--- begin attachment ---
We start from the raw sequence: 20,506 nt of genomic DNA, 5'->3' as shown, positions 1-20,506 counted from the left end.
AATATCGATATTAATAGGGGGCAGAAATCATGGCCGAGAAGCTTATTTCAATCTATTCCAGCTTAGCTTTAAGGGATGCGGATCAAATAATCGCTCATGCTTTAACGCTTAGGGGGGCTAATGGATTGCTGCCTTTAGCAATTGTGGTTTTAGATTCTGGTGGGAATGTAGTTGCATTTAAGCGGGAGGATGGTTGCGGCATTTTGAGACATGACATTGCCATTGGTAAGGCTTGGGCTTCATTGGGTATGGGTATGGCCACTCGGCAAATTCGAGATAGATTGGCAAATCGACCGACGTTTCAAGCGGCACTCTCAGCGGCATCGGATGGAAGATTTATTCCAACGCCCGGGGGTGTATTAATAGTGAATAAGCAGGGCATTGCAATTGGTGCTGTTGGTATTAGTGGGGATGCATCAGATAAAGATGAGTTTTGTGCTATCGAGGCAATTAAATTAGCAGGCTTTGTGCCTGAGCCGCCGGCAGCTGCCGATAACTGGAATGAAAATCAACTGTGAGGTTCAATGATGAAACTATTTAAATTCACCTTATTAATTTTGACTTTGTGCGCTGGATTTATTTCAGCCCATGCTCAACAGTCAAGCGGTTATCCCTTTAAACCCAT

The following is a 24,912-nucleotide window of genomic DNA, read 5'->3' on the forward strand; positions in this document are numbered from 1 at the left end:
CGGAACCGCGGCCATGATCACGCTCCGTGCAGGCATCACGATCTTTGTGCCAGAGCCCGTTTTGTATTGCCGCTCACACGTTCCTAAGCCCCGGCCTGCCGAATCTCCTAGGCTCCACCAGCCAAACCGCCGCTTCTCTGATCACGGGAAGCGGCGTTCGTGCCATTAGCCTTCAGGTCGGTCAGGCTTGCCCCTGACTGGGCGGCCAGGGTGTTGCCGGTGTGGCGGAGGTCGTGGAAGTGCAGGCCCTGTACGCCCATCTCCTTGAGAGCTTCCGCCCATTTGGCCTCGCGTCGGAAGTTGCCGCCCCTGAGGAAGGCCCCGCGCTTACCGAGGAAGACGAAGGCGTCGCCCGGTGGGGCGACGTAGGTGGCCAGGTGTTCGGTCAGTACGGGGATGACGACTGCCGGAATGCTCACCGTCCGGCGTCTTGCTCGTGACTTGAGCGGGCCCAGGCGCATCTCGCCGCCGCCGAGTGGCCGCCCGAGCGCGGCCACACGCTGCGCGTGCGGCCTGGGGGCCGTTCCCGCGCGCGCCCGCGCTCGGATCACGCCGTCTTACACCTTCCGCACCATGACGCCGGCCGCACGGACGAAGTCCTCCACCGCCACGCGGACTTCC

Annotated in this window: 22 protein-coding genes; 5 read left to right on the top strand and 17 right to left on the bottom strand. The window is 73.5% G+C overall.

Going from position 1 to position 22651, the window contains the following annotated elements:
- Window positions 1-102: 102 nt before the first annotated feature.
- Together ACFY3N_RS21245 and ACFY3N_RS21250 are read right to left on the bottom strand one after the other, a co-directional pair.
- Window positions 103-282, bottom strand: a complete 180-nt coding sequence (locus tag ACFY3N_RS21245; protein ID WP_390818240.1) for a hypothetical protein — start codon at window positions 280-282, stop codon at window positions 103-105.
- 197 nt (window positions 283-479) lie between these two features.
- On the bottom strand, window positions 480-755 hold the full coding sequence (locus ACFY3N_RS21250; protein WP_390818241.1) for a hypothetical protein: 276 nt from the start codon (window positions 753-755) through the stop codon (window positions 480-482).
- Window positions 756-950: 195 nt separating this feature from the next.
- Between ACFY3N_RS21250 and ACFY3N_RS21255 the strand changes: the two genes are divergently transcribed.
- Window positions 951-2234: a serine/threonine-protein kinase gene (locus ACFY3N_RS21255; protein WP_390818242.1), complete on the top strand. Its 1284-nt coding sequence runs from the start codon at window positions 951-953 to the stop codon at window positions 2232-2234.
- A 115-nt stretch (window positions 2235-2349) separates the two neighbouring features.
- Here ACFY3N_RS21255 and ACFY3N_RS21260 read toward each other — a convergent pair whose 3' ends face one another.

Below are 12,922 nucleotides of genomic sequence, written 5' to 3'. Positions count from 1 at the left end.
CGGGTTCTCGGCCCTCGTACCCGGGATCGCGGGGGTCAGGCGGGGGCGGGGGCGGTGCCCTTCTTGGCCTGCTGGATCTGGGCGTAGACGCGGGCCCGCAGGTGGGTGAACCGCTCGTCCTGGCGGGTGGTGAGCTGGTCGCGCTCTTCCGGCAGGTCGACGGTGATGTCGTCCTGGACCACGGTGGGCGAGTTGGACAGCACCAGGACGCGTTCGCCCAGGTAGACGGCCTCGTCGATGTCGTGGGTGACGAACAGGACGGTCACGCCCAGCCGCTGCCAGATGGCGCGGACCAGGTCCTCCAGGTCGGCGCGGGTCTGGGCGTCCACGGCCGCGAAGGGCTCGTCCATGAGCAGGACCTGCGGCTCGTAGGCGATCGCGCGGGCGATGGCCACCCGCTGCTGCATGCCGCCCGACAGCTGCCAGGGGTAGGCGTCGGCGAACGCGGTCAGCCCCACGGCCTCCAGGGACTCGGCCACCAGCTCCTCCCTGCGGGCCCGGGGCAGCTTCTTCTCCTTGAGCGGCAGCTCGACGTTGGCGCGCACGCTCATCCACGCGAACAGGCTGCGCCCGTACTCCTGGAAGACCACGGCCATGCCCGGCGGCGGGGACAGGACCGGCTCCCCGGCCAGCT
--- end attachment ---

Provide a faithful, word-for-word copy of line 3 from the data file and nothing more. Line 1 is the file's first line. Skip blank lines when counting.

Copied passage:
The following is a 24,912-nucleotide window of genomic DNA, read 5'->3' on the forward strand; positions in this document are numbered from 1 at the left end: